Let me share one final story, again from Susan Andrews, “At a recent family retreat in our church,” she says, “we played a wonderful game of softball. But this game was of a mutant variety—the `softball’ was almost as big as a volleyball and the odd assortment of bats included one for T-ball. The youngest player was five, the oldest player about sixty-five, and there was a wide spread in between.
Everyone was welcomed and wanted on the team—fat or skinny, slow or fast, “successful” or not. Everybody got as many pitches as they wanted in order to hit the ball, which is a good thing since it usually takes me about five or six swings to connect! One little boy hit the ball about two feet, and could easily have been thrown out at first base, except that the catcher “accidentally” fumbled the ball and didn’t throw it in time.
Then it was Sarah’s turn. Because of a genetic disorder, Sarah’s brain doesn’t always connect with the action that is needed. When it was her turn to bat, her father helped her swing, and when the hit came she started to run—but in the wrong direction. What happened next,” Susan Andrews says, “was amazing! As a single organism, every person on the field swung into action. They called to her, they helped her, they all did what they could to lead her to first base.
But when she went straight from second base to home plate—nobody corrected her. Instead, we all cheered for the run she had just scored. The man next to me said softly, “It really does take a village to raise a child.”
I stood there with tears in my eyes as Sarah basked in the affection of the crowd. On that ball field, we had become the body of Christ, an alternative community with distinctive values, values that declare to the world that each child of God is precious, that each child of God is, at the core, pure gold.”
They say it takes a whole village to raise one child. But sometimes all it takes is one special child to raise a village.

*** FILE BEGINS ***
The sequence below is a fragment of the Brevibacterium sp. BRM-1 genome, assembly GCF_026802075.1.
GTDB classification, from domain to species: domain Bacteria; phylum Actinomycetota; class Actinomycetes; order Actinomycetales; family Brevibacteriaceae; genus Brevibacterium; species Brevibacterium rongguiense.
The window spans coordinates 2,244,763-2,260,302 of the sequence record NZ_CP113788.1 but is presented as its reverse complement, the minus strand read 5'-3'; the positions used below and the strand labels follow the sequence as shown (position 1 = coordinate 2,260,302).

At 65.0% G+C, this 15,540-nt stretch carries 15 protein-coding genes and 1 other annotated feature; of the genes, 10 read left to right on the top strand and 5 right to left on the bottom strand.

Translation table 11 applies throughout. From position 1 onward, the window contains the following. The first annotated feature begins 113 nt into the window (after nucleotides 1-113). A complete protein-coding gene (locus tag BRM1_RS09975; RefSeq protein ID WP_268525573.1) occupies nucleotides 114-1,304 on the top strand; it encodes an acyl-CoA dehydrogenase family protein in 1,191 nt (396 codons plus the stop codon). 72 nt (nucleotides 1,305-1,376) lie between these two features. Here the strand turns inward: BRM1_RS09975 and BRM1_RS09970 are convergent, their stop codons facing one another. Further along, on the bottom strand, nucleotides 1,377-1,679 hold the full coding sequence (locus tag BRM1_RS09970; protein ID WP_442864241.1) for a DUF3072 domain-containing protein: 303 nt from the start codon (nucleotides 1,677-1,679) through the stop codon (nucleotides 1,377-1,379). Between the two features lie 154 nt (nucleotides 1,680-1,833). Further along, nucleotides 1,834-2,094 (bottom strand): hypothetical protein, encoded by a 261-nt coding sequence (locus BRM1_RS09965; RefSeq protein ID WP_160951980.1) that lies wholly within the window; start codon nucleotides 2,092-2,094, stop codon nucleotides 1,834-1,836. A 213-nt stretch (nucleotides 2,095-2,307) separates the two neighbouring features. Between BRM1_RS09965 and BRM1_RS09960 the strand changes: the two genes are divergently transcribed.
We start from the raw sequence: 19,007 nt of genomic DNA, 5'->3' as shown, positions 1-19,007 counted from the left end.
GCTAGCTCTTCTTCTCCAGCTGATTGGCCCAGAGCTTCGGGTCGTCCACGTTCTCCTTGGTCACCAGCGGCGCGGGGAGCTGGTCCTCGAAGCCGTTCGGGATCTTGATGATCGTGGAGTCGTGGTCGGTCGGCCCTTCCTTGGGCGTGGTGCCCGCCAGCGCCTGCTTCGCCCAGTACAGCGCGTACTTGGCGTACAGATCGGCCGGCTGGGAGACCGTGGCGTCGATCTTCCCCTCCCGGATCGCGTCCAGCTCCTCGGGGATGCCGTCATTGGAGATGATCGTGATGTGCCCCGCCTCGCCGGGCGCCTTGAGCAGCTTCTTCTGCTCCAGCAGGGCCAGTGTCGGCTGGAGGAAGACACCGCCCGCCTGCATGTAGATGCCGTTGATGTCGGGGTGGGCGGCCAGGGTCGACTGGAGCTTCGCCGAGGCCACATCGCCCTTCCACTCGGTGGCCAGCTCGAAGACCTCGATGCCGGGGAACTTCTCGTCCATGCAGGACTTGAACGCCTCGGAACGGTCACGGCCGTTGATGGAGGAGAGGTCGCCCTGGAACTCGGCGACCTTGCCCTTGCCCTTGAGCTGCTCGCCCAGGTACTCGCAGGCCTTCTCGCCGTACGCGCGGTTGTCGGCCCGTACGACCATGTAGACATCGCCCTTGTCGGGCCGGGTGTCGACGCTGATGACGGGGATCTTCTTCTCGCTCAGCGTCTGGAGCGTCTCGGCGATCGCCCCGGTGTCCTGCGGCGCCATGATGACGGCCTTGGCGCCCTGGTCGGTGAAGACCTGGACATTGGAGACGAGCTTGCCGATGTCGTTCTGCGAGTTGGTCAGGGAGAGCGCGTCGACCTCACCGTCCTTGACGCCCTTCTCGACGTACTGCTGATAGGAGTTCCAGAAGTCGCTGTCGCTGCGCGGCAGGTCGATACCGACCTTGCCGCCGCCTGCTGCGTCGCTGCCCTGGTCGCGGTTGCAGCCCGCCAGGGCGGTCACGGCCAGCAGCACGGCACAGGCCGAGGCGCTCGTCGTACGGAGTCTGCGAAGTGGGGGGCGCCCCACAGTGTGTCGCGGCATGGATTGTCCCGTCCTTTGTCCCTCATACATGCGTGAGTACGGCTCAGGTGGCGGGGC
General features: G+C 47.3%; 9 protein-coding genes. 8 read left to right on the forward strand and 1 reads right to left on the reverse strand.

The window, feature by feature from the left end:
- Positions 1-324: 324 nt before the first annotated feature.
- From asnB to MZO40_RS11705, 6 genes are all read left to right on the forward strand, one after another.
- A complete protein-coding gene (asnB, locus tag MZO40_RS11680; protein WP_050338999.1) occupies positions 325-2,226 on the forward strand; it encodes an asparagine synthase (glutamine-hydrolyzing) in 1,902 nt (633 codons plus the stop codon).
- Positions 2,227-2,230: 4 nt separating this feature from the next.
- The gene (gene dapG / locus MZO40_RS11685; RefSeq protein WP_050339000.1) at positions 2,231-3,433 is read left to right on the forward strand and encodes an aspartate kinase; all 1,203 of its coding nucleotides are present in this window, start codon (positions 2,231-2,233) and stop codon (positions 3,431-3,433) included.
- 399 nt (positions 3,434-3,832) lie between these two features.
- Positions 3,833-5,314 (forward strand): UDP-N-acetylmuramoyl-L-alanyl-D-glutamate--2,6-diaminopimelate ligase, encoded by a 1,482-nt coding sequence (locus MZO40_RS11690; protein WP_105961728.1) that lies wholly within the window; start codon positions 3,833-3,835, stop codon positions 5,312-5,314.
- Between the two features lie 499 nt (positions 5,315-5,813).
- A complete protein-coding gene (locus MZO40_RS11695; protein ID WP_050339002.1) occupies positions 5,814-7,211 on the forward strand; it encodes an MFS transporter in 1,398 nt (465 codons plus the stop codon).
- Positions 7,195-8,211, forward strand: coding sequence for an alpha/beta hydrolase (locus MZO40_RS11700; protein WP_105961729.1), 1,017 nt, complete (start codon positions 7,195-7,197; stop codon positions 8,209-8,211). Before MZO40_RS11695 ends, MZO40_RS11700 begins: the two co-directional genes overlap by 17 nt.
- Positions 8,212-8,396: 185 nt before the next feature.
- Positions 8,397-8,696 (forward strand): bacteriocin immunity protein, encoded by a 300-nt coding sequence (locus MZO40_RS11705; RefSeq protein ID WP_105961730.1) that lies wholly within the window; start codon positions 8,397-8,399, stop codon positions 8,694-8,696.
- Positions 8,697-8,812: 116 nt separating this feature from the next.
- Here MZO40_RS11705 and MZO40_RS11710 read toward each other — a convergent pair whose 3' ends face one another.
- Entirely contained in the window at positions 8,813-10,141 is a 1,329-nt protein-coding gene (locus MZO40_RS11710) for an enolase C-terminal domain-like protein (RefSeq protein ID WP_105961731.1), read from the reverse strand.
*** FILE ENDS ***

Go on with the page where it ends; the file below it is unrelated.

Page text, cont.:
“As you did it for one of the least of these,” Jesus told his disciples, “so you also did it for me.”
That’s what it means to be living stones for the sake of the kingdom of God in and through Christ Jesus.
Let’s pray together:
Most Merciful God, we pray for those, today, who do not realize how precious they are in your sight. We pray for the lost children of Syria, whose hope has been obscured by life-long suffering, whose sense of intrinsic value and self-worth have been so profoundly marred by the blood and muck of war. We pray, O Lord, for their release and redemption. We pray for their salvation. We pray that you would mobilize human hearts in compassion for their tragic plight, reaching out to them with the light of your healing love.
And we pray this morning, Lord, for those people in Italy whose lives have been buried under the rubble of earthquakes and aftershocks. Whose security and stability has been shaken to the core. We pray that, by your grace, others would aid with their rescue and recovery and help them to clear a path to regain a new sense of peace and prosperity.
We pray for those in Indiana, and other places in the Midwest, whose lives have been so devastated by tornados. For those in Louisiana who have been traumatically impacted by mass flooding and in California by wildfires.
We pray for all these we have named, O God, as well as for those closer to home – whether they be suffering grief, illness, loss or some other pain – whom we hold in our hearts during this time of quiet prayer.
All these precious children we now lift up to you, Merciful God, for a special measure of your grace. Through Jesus Christ, who taught us to pray, saying, “Our Father . . . Amen.”